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Thoughts on Stephen Dorff’s Shots at Superhero Movies

July 17, 2021 | Posted by Steve Gustafson
Stephen Dorff Blade

It seems every few months we get an actor or director who makes some dismissive comments about comic book movies. It doesn’t matter what level or where they’re at in their career, taking shots at superheroes on the big screen is easy content fodder.
 
You’d think we’d be past this by now as we’ve had a number of movies that aren’t just great comic book movies but great movies period. Alas, we still have a group that will never accept them on any level.

The latest example is Stephen Dorff, who didn’t mince words in an interview with U.K.’s Independent. “I still hunt out the good shit because I don’t want to be in Black Widow,” the actor told the newspaper. “It looks like garbage to me. It looks like a bad video game. I’m embarrassed for those people. I’m embarrassed for Scarlett! I’m sure she got paid five, seven million bucks, but I’m embarrassed for her. I don’t want to be in those movies. I really don’t. I’ll find that kid director that’s gonna be the next [Stanley] Kubrick and I’ll act for him instead.”

I suppose we should disregard his turn as the villain Deacon Frost in 1998’s Blade. He went on to rant about the industry as a whole. “This year’s Oscars were the most embarrassing thing I’ve ever seen,” he told the newspaper. “My business is becoming a big game show. You have actors that don’t have a clue what they’re doing. You have filmmakers that don’t have a clue what they’re doing. We’re all in these little boxes on these streamers. TV, film – it’s all one big clusterfuck of content now.”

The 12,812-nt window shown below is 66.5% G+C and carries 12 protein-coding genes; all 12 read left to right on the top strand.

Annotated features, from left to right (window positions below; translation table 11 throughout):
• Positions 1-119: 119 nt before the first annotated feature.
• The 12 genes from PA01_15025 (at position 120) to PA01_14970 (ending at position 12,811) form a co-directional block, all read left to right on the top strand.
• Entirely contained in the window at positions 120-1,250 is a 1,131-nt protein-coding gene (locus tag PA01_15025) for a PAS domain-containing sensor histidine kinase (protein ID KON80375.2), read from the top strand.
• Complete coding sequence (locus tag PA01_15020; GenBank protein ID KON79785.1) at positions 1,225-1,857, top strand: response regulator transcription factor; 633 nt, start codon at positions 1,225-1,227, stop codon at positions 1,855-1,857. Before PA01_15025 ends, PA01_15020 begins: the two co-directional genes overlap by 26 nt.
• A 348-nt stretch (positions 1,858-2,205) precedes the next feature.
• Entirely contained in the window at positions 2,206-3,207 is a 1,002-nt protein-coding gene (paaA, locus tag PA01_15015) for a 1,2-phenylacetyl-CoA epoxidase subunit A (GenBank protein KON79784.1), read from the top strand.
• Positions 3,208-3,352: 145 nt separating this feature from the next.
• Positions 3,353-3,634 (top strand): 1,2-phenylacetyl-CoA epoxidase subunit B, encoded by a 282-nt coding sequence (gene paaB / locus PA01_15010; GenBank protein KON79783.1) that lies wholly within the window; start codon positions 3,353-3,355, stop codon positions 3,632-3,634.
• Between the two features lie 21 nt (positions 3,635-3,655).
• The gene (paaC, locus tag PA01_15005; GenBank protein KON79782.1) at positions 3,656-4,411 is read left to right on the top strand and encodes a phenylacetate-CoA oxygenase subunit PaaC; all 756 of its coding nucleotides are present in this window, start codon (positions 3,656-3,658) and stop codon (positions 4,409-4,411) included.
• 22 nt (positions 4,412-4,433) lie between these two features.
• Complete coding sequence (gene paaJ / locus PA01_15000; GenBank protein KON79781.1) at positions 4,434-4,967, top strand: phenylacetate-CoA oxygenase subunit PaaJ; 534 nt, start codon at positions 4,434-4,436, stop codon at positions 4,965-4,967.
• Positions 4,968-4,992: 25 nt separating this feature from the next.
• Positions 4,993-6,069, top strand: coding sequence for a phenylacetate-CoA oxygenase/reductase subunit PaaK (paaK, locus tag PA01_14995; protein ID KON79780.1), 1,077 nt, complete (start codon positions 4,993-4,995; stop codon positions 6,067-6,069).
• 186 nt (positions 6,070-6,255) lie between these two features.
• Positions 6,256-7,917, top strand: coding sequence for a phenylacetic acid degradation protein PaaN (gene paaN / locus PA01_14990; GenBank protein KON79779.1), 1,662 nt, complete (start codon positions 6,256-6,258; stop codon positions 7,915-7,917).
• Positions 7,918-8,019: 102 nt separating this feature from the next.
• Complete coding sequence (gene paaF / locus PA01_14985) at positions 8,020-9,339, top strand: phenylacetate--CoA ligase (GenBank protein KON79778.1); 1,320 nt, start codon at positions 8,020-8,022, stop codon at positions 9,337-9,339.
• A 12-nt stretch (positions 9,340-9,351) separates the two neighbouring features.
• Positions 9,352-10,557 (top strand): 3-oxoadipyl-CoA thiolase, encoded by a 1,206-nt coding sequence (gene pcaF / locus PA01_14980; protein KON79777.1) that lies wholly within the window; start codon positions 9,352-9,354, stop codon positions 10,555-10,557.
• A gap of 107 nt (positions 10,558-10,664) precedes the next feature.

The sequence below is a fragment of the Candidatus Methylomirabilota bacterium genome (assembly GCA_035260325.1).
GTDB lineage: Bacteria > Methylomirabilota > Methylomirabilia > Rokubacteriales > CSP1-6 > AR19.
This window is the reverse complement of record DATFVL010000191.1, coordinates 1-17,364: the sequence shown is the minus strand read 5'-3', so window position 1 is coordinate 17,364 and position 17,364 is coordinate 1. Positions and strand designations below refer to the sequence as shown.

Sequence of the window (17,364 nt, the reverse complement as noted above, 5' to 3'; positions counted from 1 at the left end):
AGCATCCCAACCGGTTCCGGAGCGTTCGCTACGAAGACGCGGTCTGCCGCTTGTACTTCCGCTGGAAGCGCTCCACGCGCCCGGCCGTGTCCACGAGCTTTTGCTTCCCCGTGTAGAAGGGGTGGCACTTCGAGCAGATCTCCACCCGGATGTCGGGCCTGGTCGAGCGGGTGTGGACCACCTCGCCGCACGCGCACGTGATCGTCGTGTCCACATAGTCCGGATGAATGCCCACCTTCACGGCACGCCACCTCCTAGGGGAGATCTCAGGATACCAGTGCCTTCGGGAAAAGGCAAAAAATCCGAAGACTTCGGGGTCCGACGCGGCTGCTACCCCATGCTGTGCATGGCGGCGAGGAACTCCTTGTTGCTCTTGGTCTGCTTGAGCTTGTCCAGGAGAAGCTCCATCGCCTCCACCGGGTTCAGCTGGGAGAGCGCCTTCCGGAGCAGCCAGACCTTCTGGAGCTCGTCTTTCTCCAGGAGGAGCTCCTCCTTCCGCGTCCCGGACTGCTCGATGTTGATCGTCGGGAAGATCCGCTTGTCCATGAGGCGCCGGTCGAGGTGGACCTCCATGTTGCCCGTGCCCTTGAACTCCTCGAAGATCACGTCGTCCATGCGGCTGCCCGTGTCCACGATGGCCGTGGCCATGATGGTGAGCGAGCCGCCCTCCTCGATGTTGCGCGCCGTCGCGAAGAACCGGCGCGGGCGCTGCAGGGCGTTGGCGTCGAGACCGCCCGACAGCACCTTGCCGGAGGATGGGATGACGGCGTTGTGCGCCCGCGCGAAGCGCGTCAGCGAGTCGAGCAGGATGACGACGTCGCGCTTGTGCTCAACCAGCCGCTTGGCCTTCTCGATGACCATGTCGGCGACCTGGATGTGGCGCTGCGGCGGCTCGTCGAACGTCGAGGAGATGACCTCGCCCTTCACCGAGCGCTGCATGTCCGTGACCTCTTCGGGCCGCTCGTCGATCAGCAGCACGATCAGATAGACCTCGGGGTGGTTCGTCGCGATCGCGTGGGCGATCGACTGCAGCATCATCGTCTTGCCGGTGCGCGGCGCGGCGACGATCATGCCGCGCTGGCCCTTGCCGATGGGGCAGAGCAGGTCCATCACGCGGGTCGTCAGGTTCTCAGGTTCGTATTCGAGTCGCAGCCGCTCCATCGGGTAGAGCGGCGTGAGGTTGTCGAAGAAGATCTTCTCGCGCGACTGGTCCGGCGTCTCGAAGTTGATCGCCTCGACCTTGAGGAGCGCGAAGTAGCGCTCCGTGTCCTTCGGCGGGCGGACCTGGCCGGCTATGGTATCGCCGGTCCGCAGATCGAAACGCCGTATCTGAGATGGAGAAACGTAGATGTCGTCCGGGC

I tend to see if from the other side. With more outlets showing TV and movies, more opportunity for creative minds to get their vision seen. Yes, you have your share of crap but that comes with the territory. A bigger sandbox gives us a plethora of diverse selections across the board. 

Sadly, Dorff, and others, can’t see that or are unable to adapt their way of thinking about how people are getting their entertainment these days. He’s definitely not alone in regards to comic book movies. It wasn’t so long ago that respected director Martin Scorsese said Marvel films “aren’t cinema.” 

I get it. Some won’t get over that hump. They see the source material and box office and get turned off or dismiss it as big budget drivel. What do you think? Where do comic book movies stand in terms of film stature?

article topics :

Stephen Dorff, Steve Gustafson